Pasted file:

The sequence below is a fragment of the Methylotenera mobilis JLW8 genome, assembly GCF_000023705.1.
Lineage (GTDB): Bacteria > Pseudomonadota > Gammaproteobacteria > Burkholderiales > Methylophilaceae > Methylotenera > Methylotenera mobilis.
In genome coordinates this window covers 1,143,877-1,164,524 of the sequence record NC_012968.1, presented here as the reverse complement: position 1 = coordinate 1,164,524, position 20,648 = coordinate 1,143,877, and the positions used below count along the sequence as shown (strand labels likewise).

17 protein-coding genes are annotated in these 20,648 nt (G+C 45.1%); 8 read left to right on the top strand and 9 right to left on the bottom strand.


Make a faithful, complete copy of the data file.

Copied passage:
The sequence below is a fragment of the Methylotenera mobilis JLW8 genome, assembly GCF_000023705.1.
Lineage (GTDB): Bacteria > Pseudomonadota > Gammaproteobacteria > Burkholderiales > Methylophilaceae > Methylotenera > Methylotenera mobilis.
In genome coordinates this window covers 1,143,877-1,164,524 of the sequence record NC_012968.1, presented here as the reverse complement: position 1 = coordinate 1,164,524, position 20,648 = coordinate 1,143,877, and the positions used below count along the sequence as shown (strand labels likewise).

17 protein-coding genes are annotated in these 20,648 nt (G+C 45.1%); 8 read left to right on the top strand and 9 right to left on the bottom strand.